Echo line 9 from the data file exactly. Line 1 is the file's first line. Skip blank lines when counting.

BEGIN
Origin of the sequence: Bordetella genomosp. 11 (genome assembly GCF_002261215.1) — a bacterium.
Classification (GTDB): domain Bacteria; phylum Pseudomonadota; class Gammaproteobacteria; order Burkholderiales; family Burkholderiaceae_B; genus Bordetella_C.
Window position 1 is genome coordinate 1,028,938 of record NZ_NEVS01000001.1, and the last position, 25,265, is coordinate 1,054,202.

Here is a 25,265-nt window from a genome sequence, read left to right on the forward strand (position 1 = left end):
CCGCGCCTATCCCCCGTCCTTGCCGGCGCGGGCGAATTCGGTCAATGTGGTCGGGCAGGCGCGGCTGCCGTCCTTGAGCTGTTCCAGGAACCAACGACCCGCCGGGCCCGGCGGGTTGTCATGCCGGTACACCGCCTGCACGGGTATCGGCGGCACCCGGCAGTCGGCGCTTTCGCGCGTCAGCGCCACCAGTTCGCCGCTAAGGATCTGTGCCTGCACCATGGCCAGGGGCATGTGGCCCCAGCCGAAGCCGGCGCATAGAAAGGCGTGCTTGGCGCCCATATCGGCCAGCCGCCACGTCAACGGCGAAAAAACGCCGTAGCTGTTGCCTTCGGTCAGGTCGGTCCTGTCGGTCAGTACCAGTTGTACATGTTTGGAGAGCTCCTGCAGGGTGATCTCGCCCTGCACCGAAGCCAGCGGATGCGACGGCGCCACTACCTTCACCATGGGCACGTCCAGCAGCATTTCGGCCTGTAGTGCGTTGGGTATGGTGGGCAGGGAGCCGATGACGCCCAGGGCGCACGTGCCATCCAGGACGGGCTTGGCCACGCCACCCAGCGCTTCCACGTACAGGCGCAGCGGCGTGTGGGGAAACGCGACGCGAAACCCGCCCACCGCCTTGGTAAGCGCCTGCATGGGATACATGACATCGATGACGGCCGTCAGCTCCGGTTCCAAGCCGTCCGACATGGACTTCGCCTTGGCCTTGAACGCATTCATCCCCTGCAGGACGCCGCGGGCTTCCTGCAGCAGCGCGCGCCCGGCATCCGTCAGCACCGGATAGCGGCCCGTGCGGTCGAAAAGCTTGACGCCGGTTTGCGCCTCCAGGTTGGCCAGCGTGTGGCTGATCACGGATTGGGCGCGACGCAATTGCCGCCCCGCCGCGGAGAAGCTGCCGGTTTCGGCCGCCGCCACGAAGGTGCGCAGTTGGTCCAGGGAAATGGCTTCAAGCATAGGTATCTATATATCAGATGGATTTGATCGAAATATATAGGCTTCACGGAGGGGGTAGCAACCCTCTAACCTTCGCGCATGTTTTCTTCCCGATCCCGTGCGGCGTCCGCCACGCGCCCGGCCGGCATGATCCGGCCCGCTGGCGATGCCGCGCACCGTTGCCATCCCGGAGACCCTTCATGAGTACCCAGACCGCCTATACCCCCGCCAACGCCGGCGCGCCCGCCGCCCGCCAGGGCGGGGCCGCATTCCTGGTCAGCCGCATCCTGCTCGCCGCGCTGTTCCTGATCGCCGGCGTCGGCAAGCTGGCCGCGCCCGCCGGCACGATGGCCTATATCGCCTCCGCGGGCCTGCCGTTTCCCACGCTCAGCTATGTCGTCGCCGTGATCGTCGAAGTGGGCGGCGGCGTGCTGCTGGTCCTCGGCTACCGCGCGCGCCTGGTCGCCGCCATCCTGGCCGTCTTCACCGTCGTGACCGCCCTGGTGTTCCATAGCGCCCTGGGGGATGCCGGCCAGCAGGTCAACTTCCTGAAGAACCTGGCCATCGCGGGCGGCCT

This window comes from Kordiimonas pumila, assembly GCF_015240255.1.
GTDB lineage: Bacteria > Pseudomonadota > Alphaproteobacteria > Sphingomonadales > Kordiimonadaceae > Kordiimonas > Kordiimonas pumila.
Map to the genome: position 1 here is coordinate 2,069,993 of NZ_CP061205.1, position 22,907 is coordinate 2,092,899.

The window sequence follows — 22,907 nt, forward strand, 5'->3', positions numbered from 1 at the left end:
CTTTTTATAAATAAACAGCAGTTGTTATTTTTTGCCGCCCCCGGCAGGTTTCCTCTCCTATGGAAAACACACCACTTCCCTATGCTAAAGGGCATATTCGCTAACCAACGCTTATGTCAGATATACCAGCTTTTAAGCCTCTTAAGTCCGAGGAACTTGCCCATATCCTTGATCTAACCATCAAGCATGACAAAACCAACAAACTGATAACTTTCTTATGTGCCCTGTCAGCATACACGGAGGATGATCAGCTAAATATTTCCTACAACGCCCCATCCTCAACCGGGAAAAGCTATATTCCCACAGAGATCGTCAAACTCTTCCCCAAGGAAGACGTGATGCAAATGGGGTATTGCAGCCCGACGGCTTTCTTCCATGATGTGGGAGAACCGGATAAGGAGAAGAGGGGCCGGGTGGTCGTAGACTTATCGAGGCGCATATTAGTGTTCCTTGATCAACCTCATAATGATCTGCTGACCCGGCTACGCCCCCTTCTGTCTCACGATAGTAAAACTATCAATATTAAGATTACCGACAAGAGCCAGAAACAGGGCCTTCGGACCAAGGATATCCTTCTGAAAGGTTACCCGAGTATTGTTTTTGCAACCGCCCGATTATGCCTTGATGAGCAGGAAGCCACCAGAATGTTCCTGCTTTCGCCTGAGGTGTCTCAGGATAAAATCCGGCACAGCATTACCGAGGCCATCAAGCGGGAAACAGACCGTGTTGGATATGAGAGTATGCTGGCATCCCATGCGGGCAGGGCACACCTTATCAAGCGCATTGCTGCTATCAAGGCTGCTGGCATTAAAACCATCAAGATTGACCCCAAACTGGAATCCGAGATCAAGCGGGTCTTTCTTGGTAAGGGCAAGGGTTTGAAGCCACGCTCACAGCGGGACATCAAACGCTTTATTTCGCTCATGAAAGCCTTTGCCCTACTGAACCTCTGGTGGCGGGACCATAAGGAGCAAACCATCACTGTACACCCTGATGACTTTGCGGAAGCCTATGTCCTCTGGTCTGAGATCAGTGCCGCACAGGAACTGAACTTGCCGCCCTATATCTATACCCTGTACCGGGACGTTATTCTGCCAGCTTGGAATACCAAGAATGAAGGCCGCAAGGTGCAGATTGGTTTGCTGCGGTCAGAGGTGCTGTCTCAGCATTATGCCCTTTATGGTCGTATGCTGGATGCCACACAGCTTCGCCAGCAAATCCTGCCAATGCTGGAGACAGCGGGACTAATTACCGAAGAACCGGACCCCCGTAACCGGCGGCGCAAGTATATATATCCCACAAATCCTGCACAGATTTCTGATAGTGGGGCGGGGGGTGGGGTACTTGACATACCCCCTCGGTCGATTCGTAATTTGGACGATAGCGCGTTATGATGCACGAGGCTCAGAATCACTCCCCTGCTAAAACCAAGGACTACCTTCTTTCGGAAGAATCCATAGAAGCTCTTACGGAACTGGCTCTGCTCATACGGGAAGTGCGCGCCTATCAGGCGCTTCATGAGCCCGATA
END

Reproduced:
The window sequence follows — 22,907 nt, forward strand, 5'->3', positions numbered from 1 at the left end: